A bill that would give eligible businesses that received Paycheck Protection Program (PPP) loan assistance the power to deduct expenses on their taxes passed in the Senate on Monday over three months after it was first passed in the Assembly.
Assembly Bill 80, authored by Assemblywoman Autumn Burke (D-Marina del Rey), would specifically give businesses that have received at least a 25% reduction in gross receipts since 2019 and must not be a publicly traded company. In addition to the state tax deductibility of 100% of allowable business expenses paid by using PPP loans, AB 80 will also include deductibility for all Emergency Injury Disaster Loan (EIDL) forgivable loans due to the recently passed Consolidated Appropriations Act.
The bill will allow businesses which take advantage of AB 80, to also conform to federal tax guidelines.
AB 80 had been under negotiations between Democrats and Republicans for several months over the inclusion of several provisions from the similar SB 265, a Senator Andreas Borgeas (R-Fresno) authored bill that would give full deductibility to all businesses that received PPP loans in favor of a $150,000 deductibility cap that had been touted by the Governor and other lawmakers sever months ago.
Lawmakers eventually decided to add some provisions from SB 265 into AB 80 and compromised on the 25% reduction in gross receipts minimum and non-publicly traded company eligibility requirements, making the bill fully bipartisan.
“Frustrated small businesses have been waiting months for a solution. I applaud Senator Borgeas for bringing this idea to the table and for the legislature for getting behind this bipartisan effort to help our struggling job creators,” stated Senator Scott Wilk (R-Santa Clarita) on Monday. “What we passed today provides a solution for many small businesses who are struggling to get back on their feet. As I’ve said in the past, a win for bipartisanship is a win for our small business community because good ideas shouldn’t have party lines.”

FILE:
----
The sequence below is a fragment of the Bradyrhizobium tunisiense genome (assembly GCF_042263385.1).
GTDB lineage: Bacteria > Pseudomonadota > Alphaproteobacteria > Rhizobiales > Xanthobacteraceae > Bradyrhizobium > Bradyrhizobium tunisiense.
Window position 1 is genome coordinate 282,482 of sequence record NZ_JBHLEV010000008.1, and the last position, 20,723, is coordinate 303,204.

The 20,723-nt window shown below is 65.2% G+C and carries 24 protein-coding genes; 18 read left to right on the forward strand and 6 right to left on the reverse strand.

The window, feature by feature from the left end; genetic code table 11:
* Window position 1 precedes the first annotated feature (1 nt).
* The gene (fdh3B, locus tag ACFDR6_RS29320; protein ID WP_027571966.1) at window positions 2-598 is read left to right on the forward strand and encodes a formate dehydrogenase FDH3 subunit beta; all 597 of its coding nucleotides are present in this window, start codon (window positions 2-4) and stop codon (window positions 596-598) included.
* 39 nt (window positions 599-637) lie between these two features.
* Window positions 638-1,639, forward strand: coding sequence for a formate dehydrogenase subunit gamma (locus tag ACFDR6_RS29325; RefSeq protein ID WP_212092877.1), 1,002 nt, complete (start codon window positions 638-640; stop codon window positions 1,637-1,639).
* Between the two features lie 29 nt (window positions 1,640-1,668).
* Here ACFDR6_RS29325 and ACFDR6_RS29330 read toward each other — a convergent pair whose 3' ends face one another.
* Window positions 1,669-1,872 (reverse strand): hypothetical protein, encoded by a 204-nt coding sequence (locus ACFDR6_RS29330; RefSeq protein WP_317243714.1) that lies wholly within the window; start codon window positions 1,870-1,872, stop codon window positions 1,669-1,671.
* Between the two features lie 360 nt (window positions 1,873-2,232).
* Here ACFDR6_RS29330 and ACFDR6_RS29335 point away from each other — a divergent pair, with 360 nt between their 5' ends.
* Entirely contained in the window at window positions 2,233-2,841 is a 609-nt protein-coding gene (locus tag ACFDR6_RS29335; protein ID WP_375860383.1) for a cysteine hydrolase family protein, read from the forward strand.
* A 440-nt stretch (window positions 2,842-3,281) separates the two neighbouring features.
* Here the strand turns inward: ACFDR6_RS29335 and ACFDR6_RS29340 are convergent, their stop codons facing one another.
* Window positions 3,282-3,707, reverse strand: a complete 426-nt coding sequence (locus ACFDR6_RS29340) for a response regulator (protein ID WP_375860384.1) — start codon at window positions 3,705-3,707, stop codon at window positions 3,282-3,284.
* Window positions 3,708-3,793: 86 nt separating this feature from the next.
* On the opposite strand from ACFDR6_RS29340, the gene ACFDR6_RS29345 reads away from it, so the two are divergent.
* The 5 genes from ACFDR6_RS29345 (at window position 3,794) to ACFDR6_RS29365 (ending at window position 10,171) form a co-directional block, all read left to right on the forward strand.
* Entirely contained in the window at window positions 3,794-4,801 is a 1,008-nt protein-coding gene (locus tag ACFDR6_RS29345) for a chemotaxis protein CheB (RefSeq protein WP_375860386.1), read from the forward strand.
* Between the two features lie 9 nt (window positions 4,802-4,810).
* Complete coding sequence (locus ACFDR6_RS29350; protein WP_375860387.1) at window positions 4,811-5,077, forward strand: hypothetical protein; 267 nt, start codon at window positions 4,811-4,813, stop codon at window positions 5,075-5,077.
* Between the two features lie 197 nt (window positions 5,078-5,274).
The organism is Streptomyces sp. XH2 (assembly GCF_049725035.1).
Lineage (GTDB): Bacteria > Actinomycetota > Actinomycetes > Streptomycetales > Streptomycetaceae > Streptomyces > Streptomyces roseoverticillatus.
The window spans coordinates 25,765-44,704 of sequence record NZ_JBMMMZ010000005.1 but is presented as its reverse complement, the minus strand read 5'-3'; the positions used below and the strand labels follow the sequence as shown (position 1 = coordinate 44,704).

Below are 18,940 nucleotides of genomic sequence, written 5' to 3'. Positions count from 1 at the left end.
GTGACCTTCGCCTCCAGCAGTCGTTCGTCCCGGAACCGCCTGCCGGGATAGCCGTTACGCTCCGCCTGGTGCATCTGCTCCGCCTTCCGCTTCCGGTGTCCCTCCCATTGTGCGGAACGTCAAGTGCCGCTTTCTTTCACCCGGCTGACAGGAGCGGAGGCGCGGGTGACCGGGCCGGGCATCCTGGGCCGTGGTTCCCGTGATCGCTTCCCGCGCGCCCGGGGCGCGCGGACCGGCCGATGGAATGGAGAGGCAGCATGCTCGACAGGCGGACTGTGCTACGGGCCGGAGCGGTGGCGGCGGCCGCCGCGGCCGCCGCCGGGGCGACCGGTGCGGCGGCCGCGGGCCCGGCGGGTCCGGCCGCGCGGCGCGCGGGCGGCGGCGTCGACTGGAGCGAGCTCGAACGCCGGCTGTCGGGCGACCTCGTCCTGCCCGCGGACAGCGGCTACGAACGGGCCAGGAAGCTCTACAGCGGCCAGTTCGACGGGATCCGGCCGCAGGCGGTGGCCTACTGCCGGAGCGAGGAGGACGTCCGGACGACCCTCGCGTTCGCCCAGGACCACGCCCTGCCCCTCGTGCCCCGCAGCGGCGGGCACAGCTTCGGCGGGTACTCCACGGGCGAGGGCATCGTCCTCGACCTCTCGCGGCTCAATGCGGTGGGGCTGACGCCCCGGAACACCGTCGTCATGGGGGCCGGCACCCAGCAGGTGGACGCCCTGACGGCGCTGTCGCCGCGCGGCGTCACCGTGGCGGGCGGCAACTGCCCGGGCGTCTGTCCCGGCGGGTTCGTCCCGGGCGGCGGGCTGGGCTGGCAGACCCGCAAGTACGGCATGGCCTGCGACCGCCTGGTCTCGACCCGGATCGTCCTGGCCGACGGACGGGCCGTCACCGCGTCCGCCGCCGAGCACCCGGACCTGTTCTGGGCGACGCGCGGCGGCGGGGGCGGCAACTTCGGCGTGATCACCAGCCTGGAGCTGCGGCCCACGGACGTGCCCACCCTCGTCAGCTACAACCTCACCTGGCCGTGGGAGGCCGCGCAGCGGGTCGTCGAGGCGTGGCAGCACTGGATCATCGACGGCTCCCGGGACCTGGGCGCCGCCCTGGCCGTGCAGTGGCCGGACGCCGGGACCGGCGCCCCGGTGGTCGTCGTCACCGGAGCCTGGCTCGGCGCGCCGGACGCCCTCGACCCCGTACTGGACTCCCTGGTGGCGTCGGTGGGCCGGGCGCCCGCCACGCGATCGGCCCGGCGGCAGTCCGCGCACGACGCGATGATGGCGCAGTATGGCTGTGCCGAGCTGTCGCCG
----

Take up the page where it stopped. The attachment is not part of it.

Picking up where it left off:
Other lawmakers approved of the passage of AB 80 on Monday as well.
A bipartisan bill
“I’m glad the Legislature today has embraced the spirit of Senator Andreas Borgeas’ Senate Bill 265 and made COVID-19 relief tax-free for many small businesses,” added Senator Patricia Bates (R-Laguna Niguel). “This is a huge improvement over the $150,000 deductibility cap that the Governor and legislative leaders agreed to two months ago that would have harmed many job creators. I joined small businesses in sounding the alarm over the cap proposal and our efforts have made a difference.
“With California supposedly enjoying a budget ‘surplus,’ it makes no sense to penalize small businesses for accepting federal assistance — especially since the feds have made such assistance fully tax deductible. With today’s vote, we will finally end the ridiculous scenario of punishing businesses for accepting federal COVID-19 relief.”
However, despite the compromise and the passage of AB 80 in the Senate on Monday, many Republican lawmakers emphasized the need to assist businesses not covered by the bill for full tax conformity, as well as to help out more businesses in the state.
“Businesses that have received assistance during the pandemic should not be penalized by the state,” said Senator Borgeas on Monday. “I appreciate legislative leaders including key provisions of SB 265 into the emergency budget bill to help struggling businesses. However, much work remains to include businesses left out of AB 80, and California needs full tax conformity to allow for full deductibility for all businesses. Those who applied for and received pandemic relief funds need every dollar to stay afloat.”
Business owners have been overwhelmingly in favor of the bill, as it would help many businesses hit especially hard by COVID-19.
“I don’t know what else to say except this bill will save a lot of us,” said LA business owner Geoffrey Plant to the Globe. “It may not seem like a lot to some people, but it really, really is.”
AB 80 is due to go back to the Assembly for passage again due to significant amendments and changes from when it was passed previously in January in the coming weeks.